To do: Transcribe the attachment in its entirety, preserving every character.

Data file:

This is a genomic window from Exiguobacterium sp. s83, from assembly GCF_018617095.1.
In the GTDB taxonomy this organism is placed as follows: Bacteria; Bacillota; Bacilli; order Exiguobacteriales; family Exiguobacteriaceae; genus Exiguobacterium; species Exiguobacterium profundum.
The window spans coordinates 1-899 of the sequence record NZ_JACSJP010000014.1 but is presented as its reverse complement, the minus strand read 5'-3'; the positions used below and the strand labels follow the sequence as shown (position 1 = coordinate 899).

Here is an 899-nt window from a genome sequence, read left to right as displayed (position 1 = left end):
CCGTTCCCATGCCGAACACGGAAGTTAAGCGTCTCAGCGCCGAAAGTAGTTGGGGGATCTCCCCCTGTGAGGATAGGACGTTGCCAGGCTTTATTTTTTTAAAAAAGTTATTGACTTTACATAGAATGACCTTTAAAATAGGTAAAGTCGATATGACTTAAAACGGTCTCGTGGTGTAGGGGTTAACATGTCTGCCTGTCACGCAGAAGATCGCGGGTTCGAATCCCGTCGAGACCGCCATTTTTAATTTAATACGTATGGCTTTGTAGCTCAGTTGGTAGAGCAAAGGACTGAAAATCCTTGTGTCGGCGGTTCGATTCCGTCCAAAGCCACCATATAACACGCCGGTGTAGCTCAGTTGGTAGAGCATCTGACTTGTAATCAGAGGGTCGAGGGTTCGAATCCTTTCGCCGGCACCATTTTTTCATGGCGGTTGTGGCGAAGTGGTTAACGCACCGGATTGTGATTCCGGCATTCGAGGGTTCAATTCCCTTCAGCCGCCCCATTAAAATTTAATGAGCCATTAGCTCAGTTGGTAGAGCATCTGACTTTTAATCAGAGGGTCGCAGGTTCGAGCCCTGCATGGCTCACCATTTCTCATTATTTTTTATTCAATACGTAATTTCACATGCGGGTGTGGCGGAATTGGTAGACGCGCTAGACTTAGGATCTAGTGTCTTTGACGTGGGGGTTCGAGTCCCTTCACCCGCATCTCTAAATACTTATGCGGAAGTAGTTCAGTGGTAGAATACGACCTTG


This is a genomic window from Exiguobacterium sp. s83, from assembly GCF_018617095.1.
In the GTDB taxonomy this organism is placed as follows: Bacteria; Bacillota; Bacilli; order Exiguobacteriales; family Exiguobacteriaceae; genus Exiguobacterium; species Exiguobacterium profundum.
The window spans coordinates 1-899 of the sequence record NZ_JACSJP010000014.1 but is presented as its reverse complement, the minus strand read 5'-3'; the positions used below and the strand labels follow the sequence as shown (position 1 = coordinate 899).

Here is an 899-nt window from a genome sequence, read left to right as displayed (position 1 = left end):
CCGTTCCCATGCCGAACACGGAAGTTAAGCGTCTCAGCGCCGAAAGTAGTTGGGGGATCTCCCCCTGTGAGGATAGGACGTTGCCAGGCTTTATTTTTTTAAAAAAGTTATTGACTTTACATAGAATGACCTTTAAAATAGGTAAAGTCGATATGACTTAAAACGGTCTCGTGGTGTAGGGGTTAACATGTCTGCCTGTCACGCAGAAGATCGCGGGTTCGAATCCCGTCGAGACCGCCATTTTTAATTTAATACGTATGGCTTTGTAGCTCAGTTGGTAGAGCAAAGGACTGAAAATCCTTGTGTCGGCGGTTCGATTCCGTCCAAAGCCACCATATAACACGCCGGTGTAGCTCAGTTGGTAGAGCATCTGACTTGTAATCAGAGGGTCGAGGGTTCGAATCCTTTCGCCGGCACCATTTTTTCATGGCGGTTGTGGCGAAGTGGTTAACGCACCGGATTGTGATTCCGGCATTCGAGGGTTCAATTCCCTTCAGCCGCCCCATTAAAATTTAATGAGCCATTAGCTCAGTTGGTAGAGCATCTGACTTTTAATCAGAGGGTCGCAGGTTCGAGCCCTGCATGGCTCACCATTTCTCATTATTTTTTATTCAATACGTAATTTCACATGCGGGTGTGGCGGAATTGGTAGACGCGCTAGACTTAGGATCTAGTGTCTTTGACGTGGGGGTTCGAGTCCCTTCACCCGCATCTCTAAATACTTATGCGGAAGTAGTTCAGTGGTAGAATACGACCTTG